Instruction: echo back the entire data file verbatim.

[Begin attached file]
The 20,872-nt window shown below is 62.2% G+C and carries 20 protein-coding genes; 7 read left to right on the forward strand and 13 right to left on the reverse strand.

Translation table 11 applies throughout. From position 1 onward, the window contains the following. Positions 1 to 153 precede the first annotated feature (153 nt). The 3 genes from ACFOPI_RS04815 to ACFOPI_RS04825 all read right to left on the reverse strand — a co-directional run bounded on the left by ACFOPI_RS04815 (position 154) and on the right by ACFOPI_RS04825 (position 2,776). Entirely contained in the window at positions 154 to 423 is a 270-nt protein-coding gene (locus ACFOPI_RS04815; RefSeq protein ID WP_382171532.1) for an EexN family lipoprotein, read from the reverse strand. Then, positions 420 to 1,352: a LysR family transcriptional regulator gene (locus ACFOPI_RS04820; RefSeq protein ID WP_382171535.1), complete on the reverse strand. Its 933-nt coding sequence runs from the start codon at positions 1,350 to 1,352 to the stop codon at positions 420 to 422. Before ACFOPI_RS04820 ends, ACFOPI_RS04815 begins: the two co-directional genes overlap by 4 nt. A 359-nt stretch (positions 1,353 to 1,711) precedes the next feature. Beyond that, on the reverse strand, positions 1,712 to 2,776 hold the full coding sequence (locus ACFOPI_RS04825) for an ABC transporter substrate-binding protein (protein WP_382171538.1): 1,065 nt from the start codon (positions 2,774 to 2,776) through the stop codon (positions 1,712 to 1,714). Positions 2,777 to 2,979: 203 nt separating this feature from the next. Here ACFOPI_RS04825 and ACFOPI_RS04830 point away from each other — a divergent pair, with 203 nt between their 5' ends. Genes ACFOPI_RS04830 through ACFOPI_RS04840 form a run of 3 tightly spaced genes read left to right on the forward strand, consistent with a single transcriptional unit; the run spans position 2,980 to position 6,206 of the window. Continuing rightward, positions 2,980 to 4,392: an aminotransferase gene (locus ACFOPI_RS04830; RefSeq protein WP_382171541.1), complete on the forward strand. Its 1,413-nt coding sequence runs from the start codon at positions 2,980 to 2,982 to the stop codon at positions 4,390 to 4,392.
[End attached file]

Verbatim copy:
The 20,872-nt window shown below is 62.2% G+C and carries 20 protein-coding genes; 7 read left to right on the forward strand and 13 right to left on the reverse strand.

Translation table 11 applies throughout. From position 1 onward, the window contains the following. Positions 1 to 153 precede the first annotated feature (153 nt). The 3 genes from ACFOPI_RS04815 to ACFOPI_RS04825 all read right to left on the reverse strand — a co-directional run bounded on the left by ACFOPI_RS04815 (position 154) and on the right by ACFOPI_RS04825 (position 2,776). Entirely contained in the window at positions 154 to 423 is a 270-nt protein-coding gene (locus ACFOPI_RS04815; RefSeq protein ID WP_382171532.1) for an EexN family lipoprotein, read from the reverse strand. Then, positions 420 to 1,352: a LysR family transcriptional regulator gene (locus ACFOPI_RS04820; RefSeq protein ID WP_382171535.1), complete on the reverse strand. Its 933-nt coding sequence runs from the start codon at positions 1,350 to 1,352 to the stop codon at positions 420 to 422. Before ACFOPI_RS04820 ends, ACFOPI_RS04815 begins: the two co-directional genes overlap by 4 nt. A 359-nt stretch (positions 1,353 to 1,711) precedes the next feature. Beyond that, on the reverse strand, positions 1,712 to 2,776 hold the full coding sequence (locus ACFOPI_RS04825) for an ABC transporter substrate-binding protein (protein WP_382171538.1): 1,065 nt from the start codon (positions 2,774 to 2,776) through the stop codon (positions 1,712 to 1,714). Positions 2,777 to 2,979: 203 nt separating this feature from the next. Here ACFOPI_RS04825 and ACFOPI_RS04830 point away from each other — a divergent pair, with 203 nt between their 5' ends. Genes ACFOPI_RS04830 through ACFOPI_RS04840 form a run of 3 tightly spaced genes read left to right on the forward strand, consistent with a single transcriptional unit; the run spans position 2,980 to position 6,206 of the window. Continuing rightward, positions 2,980 to 4,392: an aminotransferase gene (locus ACFOPI_RS04830; RefSeq protein WP_382171541.1), complete on the forward strand. Its 1,413-nt coding sequence runs from the start codon at positions 2,980 to 2,982 to the stop codon at positions 4,390 to 4,392.